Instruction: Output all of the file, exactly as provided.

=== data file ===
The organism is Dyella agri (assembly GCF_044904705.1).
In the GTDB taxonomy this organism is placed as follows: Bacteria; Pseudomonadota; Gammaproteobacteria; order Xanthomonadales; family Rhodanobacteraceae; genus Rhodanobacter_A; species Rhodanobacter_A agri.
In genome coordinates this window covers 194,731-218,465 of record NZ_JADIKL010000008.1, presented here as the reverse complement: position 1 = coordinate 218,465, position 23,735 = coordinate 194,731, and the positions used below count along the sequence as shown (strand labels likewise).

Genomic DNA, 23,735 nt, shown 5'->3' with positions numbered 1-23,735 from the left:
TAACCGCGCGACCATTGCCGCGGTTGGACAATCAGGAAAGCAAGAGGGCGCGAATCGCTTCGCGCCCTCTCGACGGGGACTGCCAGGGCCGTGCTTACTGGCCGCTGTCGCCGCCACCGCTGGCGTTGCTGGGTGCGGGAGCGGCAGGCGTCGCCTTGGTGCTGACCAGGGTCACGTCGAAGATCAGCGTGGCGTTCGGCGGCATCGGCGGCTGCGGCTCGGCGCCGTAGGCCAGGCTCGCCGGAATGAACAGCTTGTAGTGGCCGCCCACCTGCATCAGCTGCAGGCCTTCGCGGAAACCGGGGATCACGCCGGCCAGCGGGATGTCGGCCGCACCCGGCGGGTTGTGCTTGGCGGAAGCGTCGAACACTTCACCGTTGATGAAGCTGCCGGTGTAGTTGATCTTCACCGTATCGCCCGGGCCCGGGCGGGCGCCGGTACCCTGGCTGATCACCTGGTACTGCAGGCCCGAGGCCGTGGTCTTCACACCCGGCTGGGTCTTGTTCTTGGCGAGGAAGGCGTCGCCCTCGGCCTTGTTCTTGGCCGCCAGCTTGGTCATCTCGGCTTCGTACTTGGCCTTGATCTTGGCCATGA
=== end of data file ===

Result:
The organism is Dyella agri (assembly GCF_044904705.1).
In the GTDB taxonomy this organism is placed as follows: Bacteria; Pseudomonadota; Gammaproteobacteria; order Xanthomonadales; family Rhodanobacteraceae; genus Rhodanobacter_A; species Rhodanobacter_A agri.
In genome coordinates this window covers 194,731-218,465 of record NZ_JADIKL010000008.1, presented here as the reverse complement: position 1 = coordinate 218,465, position 23,735 = coordinate 194,731, and the positions used below count along the sequence as shown (strand labels likewise).

Genomic DNA, 23,735 nt, shown 5'->3' with positions numbered 1-23,735 from the left:
TAACCGCGCGACCATTGCCGCGGTTGGACAATCAGGAAAGCAAGAGGGCGCGAATCGCTTCGCGCCCTCTCGACGGGGACTGCCAGGGCCGTGCTTACTGGCCGCTGTCGCCGCCACCGCTGGCGTTGCTGGGTGCGGGAGCGGCAGGCGTCGCCTTGGTGCTGACCAGGGTCACGTCGAAGATCAGCGTGGCGTTCGGCGGCATCGGCGGCTGCGGCTCGGCGCCGTAGGCCAGGCTCGCCGGAATGAACAGCTTGTAGTGGCCGCCCACCTGCATCAGCTGCAGGCCTTCGCGGAAACCGGGGATCACGCCGGCCAGCGGGATGTCGGCCGCACCCGGCGGGTTGTGCTTGGCGGAAGCGTCGAACACTTCACCGTTGATGAAGCTGCCGGTGTAGTTGATCTTCACCGTATCGCCCGGGCCCGGGCGGGCGCCGGTACCCTGGCTGATCACCTGGTACTGCAGGCCCGAGGCCGTGGTCTTCACACCCGGCTGGGTCTTGTTCTTGGCGAGGAAGGCGTCGCCCTCGGCCTTGTTCTTGGCCGCCAGCTTGGTCATCTCGGCTTCGTACTTGGCCTTGATCTTGGCCATGA